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Research article2016Peer reviewedOpen access

Environmental context and magnitude of disturbance influence trait‐mediated community responses to wastewater in streams

Burdon, Francis J.; Reyes, Marta; Alder, Alfredo C.; Joss, Adriano; Ort, Christoph; Raesaenen, Katja; Jokela, Jukka; Eggen, Rik I. L.; Stamm, Christian


Human land uses and population growth represent major global threats to biodiversity and ecosystem services. Understanding how biological communities respond to multiple drivers of human-induced environmental change is fundamental for conserving ecosystems and remediating degraded habitats. Here, we used a replicated 'real-world experiment' to study the responses of invertebrate communities to wastewater perturbations across a land-use intensity gradient in 12 Swiss streams. We used different taxonomy and trait-based community descriptors to establish the most sensitive indicators detecting impacts and to help elucidate potential causal mechanisms of change. First, we predicted that streams in catchments adversely impacted by human land-uses would be less impaired by wastewater inputs because their invertebrate communities should be dominated by pollution-tolerant taxa ('environmental context'). Second, we predicted that the negative effects of wastewater on stream invertebrate communities should be larger in streams that receive proportionally more wastewater ('magnitude of disturbance'). In support of the 'environmental context' hypothesis, we found that change in the Saprobic Index (a trait-based indicator of tolerance to organic pollution) was associated with upstream community composition; communities in catchments with intensive agricultural land uses (e.g., arable cropping and pasture) were generally more resistant to eutrophication associated with wastewater inputs. We also found support for the 'magnitude of disturbance' hypothesis. The SPEAR Index (a trait-based indicator of sensitivity to pesticides) was more sensitive to the relative input of effluent, suggesting that toxic influences of wastewater scale with dilution. Whilst freshwater pollution continues to be a major environmental problem, our findings highlight that the same anthropogenic pressure (i.e., inputs of wastewater) may induce different ecological responses depending on the environmental context and community metrics used. Thus, remediation strategies aiming to improve stream ecological status (e.g., rehabilitating degraded reaches) need to consider upstream anthropogenic influences and the most appropriate indicators of restoration success.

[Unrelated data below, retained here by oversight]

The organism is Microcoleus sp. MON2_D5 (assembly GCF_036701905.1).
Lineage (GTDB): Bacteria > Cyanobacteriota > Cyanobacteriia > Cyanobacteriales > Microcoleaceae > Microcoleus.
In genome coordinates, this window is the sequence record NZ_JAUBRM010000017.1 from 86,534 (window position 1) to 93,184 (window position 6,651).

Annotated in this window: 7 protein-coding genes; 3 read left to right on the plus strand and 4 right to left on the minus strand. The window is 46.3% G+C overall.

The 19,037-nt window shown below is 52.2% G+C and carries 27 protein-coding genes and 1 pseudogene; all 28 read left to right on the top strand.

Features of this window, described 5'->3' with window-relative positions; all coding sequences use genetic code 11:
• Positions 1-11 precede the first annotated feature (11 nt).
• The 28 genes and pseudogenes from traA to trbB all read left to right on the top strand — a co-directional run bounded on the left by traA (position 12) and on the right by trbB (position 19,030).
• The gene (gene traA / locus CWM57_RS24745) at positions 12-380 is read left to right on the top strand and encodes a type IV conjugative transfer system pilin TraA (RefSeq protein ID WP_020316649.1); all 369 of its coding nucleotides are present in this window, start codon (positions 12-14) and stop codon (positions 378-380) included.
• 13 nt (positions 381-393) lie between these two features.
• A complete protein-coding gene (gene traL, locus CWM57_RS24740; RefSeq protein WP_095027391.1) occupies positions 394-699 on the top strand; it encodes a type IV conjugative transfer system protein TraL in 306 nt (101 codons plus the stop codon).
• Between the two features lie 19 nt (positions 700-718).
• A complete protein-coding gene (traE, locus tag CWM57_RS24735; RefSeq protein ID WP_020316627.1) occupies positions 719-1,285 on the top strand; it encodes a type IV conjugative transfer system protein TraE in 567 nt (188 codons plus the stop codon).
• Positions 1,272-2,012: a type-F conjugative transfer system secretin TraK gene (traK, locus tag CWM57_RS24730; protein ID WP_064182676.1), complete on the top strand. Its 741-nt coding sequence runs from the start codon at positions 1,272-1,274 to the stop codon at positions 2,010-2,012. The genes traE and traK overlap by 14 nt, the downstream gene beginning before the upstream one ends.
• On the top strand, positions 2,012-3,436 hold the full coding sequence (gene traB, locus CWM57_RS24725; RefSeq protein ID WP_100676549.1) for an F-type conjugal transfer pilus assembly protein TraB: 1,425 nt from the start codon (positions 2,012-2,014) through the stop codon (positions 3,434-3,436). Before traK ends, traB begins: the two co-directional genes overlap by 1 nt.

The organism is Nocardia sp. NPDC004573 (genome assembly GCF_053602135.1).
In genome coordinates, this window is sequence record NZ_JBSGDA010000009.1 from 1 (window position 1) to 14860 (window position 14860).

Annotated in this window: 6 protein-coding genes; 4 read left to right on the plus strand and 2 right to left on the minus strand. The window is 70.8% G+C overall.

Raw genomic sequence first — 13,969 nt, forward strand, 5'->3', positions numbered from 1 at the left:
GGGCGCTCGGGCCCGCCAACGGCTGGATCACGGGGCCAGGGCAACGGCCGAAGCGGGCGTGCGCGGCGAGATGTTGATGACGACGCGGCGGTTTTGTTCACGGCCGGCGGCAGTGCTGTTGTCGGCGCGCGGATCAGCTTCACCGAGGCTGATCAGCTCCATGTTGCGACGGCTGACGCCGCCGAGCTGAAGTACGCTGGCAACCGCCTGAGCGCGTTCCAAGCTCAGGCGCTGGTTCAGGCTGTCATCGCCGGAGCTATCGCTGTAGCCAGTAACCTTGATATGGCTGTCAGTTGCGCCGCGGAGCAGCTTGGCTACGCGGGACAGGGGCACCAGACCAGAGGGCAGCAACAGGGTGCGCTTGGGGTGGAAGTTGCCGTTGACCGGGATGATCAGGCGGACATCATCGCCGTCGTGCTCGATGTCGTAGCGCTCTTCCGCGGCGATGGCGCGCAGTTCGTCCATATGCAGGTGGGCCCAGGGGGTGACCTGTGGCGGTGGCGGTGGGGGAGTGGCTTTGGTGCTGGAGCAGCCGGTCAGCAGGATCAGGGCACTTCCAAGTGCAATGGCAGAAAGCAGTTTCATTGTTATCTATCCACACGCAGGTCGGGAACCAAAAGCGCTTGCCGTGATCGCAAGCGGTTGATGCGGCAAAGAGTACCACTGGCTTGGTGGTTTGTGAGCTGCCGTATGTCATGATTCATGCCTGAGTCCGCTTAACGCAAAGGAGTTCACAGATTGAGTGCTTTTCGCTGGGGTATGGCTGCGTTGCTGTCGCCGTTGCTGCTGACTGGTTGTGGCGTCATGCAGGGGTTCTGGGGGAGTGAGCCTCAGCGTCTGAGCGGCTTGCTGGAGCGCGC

Land use; macroinvertebrates; multiple stressors; pollution; resistance; sensitivity

Published in

Ecology and Evolution
2016, Volume: 6, number: 12, pages: 3923-3939

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